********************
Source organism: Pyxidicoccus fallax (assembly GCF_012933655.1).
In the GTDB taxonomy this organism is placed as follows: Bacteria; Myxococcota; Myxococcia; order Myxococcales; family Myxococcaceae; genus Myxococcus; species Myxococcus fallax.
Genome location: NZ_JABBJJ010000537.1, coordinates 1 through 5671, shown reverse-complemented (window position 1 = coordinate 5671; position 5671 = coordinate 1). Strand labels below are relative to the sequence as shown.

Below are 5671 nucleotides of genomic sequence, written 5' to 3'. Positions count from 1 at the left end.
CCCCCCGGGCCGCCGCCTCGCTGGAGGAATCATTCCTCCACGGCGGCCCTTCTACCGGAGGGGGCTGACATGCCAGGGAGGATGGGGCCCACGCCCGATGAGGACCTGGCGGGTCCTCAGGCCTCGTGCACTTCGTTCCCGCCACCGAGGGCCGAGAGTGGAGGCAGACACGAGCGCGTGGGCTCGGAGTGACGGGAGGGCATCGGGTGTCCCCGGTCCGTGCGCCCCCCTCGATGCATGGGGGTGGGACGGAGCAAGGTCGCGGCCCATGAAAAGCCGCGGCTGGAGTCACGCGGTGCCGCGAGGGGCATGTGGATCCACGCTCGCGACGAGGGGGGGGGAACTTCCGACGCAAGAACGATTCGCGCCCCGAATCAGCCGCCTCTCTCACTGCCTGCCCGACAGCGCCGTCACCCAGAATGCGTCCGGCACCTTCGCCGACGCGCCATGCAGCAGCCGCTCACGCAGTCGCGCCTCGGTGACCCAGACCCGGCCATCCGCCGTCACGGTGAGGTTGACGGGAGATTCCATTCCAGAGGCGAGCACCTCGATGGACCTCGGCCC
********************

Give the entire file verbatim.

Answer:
Source organism: Pyxidicoccus fallax (assembly GCF_012933655.1).
In the GTDB taxonomy this organism is placed as follows: Bacteria; Myxococcota; Myxococcia; order Myxococcales; family Myxococcaceae; genus Myxococcus; species Myxococcus fallax.
Genome location: NZ_JABBJJ010000537.1, coordinates 1 through 5671, shown reverse-complemented (window position 1 = coordinate 5671; position 5671 = coordinate 1). Strand labels below are relative to the sequence as shown.

Below are 5671 nucleotides of genomic sequence, written 5' to 3'. Positions count from 1 at the left end.
CCCCCCGGGCCGCCGCCTCGCTGGAGGAATCATTCCTCCACGGCGGCCCTTCTACCGGAGGGGGCTGACATGCCAGGGAGGATGGGGCCCACGCCCGATGAGGACCTGGCGGGTCCTCAGGCCTCGTGCACTTCGTTCCCGCCACCGAGGGCCGAGAGTGGAGGCAGACACGAGCGCGTGGGCTCGGAGTGACGGGAGGGCATCGGGTGTCCCCGGTCCGTGCGCCCCCCTCGATGCATGGGGGTGGGACGGAGCAAGGTCGCGGCCCATGAAAAGCCGCGGCTGGAGTCACGCGGTGCCGCGAGGGGCATGTGGATCCACGCTCGCGACGAGGGGGGGGGAACTTCCGACGCAAGAACGATTCGCGCCCCGAATCAGCCGCCTCTCTCACTGCCTGCCCGACAGCGCCGTCACCCAGAATGCGTCCGGCACCTTCGCCGACGCGCCATGCAGCAGCCGCTCACGCAGTCGCGCCTCGGTGACCCAGACCCGGCCATCCGCCGTCACGGTGAGGTTGACGGGAGATTCCATTCCAGAGGCGAGCACCTCGATGGACCTCGGCCC